Toronto-based hosting firm Q9 Networks Inc. may have to financially compensate some of its customers due to a router error last week that resulted in downtime.

A software error on one of the company’s routers occurred Wednesday

morning around 9:00 a.m., causing a cascading effect across the network. CEO Osama Arafat said that all of Q9’s data centres – the company operates centres in Toronto, Calgary and Brampton, Ont. – were affected by the problem which led to about an hour of downtime.

“There was a lot of details and it was a complex issue. There was basically various stages of the event that affected different customers,” said Arafat. “Routers, by definition, talk to each other, so that type of a problem is insidious.”

Arafat wouldn’t identify the company that made the faulty router software, nor would he say how many customers were affected, but some of them may be due for compensation.

Q9 provides service level agreements that guarantee 100 per cent uptime. “If we don’t achieve 100 per cent . . . that has financial penalties associated with it,” he said.

A Q9 customer, who asked not to be identified for the purposes of this story, said he realized there was a problem at about 9:20 a.m. “We noticed that we couldn’t connect to any of Q9’s internal sites (or) their control panel application. Their (main) site was down. There are a couple of other customers that we know that are hosted by Q9 and their sites seemed to be down as well,” he said.

The customer, who operates an e-business Web site, added that its unusual that a downtime event would be triggered during regular business hours. “I expect something like this to happen at 2:30 in the morning.”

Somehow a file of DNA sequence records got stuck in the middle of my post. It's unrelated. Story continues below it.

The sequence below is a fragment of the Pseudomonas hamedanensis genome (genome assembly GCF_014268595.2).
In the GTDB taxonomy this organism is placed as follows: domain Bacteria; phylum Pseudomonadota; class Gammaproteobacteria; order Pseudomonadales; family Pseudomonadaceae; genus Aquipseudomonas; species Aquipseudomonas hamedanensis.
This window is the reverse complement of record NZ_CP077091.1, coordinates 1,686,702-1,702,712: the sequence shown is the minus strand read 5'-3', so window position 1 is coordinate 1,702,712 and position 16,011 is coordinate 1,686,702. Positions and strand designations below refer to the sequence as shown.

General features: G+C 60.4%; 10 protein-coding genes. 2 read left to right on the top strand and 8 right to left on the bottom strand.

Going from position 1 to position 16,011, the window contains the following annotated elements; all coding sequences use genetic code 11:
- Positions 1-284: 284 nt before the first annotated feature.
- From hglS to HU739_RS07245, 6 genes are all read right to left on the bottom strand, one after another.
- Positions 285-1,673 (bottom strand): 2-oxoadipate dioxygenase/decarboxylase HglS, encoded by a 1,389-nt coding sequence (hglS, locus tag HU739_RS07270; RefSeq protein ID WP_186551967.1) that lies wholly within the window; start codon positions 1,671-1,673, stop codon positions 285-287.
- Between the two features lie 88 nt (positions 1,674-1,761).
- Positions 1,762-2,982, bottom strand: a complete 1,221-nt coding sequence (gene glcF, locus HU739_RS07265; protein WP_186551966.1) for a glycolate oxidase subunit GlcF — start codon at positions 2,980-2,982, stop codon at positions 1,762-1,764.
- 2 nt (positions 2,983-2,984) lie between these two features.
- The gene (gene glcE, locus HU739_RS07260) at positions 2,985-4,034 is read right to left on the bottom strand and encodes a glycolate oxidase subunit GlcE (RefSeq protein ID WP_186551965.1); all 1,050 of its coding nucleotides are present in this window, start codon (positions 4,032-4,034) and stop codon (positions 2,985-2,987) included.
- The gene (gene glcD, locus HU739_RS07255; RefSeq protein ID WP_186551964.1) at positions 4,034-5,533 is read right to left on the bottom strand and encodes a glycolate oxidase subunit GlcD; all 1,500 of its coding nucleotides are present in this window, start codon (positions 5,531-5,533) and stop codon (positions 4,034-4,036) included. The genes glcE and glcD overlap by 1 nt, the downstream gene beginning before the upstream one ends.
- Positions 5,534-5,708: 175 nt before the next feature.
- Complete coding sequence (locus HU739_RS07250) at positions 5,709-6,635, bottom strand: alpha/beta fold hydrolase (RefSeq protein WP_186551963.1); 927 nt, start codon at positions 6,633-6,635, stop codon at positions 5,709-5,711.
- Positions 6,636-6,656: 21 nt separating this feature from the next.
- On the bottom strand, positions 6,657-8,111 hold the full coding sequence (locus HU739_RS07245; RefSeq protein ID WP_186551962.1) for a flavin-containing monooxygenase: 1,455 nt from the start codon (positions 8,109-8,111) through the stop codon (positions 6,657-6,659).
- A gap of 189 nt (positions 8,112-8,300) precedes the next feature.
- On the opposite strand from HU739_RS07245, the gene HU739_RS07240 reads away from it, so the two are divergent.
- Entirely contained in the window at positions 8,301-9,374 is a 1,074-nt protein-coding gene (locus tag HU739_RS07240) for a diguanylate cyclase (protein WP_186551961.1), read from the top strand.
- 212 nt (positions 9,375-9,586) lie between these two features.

Another customer, Toronto law firm Stikeman Elliott LLP, avoided downtime altogether by switching to a back-up provider. “We run a BGP router (Border Gateway Protocol) here for a situation like this,” said Venky Srinivasan, director of technology. A secondary backbone was able to take over, allowing the firm’s network to stay active.

Despite Q9’s 100 per cent uptime guarantee, Srinivasan felt it necessary to provide an extra fail-safe.

“When we sign a contract like this, we look at: have they checked all types of failures which could happen? The answer is yes. But there could always be a permutation or combination that you haven’t looked at. You can’t plan for all disasters, you do the best you can,” he said.

“It’s a piece of electronic equipment. Anything can happen. When we go to sleep, we don’t know if we’re going to wake up tomorrow.”

In 2003, Srinivasan told that he was considering using a third party in addition to Q9. At the time, he was concerned that there are events beyond his control like the massive blackout that struck parts of Canada and the U.S. in August.

Arafat acknowledged that even the best-laid plans are susceptible to flaws.

“While you design for a certain thing, sometimes there are things beyond your control and this is one issue where it was beyond our control. I think customers are very understanding of that,” he said.

He compared the situation to an airline administering safety measures to its aircraft: “Crashes can still occur — it’s a fact of life,” he said. “You can learn something from this crash, but it doesn’t mean you can prevent all crashes in the future.”

Arafat said the company was in touch with affected customers within the hour. “I think customers mostly focus on how you deal with the issue and how quickly you deal with the issue. We’ve done well on both counts.”

The unidentified e-commerce customer said that his confidence in Q9 is “a bit” shaken, “but they are still the big boys on the block when it comes to hosting in Canada. Compared to the other guys in town, I would still choose Q9. But if you start including (hosters) in the States, Q9 isn’t the big fish in the pond anymore.”

Arafat said that Q9 currently has no plans to abandon its 100 per cent uptime policy.


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